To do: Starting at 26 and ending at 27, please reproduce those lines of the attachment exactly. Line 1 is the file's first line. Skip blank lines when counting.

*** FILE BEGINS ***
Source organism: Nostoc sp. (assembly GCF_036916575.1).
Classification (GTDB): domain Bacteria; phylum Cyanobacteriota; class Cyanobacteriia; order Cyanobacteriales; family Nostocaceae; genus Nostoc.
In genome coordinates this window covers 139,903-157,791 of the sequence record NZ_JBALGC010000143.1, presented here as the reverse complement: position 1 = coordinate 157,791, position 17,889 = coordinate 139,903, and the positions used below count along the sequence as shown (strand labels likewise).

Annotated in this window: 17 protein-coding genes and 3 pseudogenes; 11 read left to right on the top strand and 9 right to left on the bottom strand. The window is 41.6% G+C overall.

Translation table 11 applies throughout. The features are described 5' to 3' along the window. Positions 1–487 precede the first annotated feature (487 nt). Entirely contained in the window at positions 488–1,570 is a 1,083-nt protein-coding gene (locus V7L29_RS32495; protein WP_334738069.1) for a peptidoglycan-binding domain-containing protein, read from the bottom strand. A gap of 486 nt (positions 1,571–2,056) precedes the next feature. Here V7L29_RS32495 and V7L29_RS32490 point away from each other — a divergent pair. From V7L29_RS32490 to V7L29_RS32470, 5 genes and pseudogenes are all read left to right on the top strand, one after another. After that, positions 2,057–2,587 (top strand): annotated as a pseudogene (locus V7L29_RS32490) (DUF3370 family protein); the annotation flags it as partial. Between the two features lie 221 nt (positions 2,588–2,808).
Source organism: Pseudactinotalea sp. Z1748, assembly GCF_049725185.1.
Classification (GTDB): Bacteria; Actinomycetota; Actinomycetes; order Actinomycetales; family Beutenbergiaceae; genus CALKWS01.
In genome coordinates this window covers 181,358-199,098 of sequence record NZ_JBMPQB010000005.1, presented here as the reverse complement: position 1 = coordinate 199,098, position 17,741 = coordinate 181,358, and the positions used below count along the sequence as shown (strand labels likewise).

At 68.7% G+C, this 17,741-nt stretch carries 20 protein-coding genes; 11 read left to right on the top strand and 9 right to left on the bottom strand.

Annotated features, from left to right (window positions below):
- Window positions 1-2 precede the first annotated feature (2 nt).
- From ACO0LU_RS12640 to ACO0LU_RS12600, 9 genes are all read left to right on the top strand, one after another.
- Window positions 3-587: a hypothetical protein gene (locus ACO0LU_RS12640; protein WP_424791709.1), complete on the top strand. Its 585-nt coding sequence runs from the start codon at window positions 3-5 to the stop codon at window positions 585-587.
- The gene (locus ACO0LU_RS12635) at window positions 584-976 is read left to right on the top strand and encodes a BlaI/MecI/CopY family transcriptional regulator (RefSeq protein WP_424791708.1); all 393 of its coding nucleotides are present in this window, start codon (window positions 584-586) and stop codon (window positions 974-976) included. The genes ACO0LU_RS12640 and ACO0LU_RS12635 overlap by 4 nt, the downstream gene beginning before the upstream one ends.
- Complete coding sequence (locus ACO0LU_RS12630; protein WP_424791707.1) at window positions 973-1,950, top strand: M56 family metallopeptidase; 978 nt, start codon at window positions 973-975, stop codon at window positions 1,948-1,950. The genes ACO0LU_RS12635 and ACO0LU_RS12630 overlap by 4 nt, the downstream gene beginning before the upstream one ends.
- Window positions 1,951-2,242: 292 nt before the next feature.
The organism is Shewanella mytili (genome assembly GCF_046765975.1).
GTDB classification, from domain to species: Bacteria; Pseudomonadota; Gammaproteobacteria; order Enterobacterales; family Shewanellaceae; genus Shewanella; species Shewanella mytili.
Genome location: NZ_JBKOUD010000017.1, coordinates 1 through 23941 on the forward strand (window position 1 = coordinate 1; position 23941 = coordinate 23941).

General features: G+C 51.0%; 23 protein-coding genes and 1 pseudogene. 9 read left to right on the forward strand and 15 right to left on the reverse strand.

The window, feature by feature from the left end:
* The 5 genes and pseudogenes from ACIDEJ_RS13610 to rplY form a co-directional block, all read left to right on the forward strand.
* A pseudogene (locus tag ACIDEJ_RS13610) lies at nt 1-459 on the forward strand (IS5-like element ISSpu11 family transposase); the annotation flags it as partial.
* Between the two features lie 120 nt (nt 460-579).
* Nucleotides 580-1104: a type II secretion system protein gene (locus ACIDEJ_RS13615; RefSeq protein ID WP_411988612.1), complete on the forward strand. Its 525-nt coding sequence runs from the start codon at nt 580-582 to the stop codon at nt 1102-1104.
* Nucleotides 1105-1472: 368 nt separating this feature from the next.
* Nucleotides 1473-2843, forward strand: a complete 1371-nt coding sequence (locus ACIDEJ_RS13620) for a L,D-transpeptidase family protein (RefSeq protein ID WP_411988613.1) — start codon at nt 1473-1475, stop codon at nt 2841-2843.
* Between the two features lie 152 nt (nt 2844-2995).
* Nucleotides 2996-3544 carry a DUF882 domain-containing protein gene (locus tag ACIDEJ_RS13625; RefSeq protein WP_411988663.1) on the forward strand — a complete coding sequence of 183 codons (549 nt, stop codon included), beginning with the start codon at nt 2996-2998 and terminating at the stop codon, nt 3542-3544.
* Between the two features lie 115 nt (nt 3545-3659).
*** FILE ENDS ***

* Nucleotides 1105-1472: 368 nt separating this feature from the next.
* Nucleotides 1473-2843, forward strand: a complete 1371-nt coding sequence (locus ACIDEJ_RS13620) for a L,D-transpeptidase family protein (RefSeq protein ID WP_411988613.1) — start codon at nt 1473-1475, stop codon at nt 2841-2843.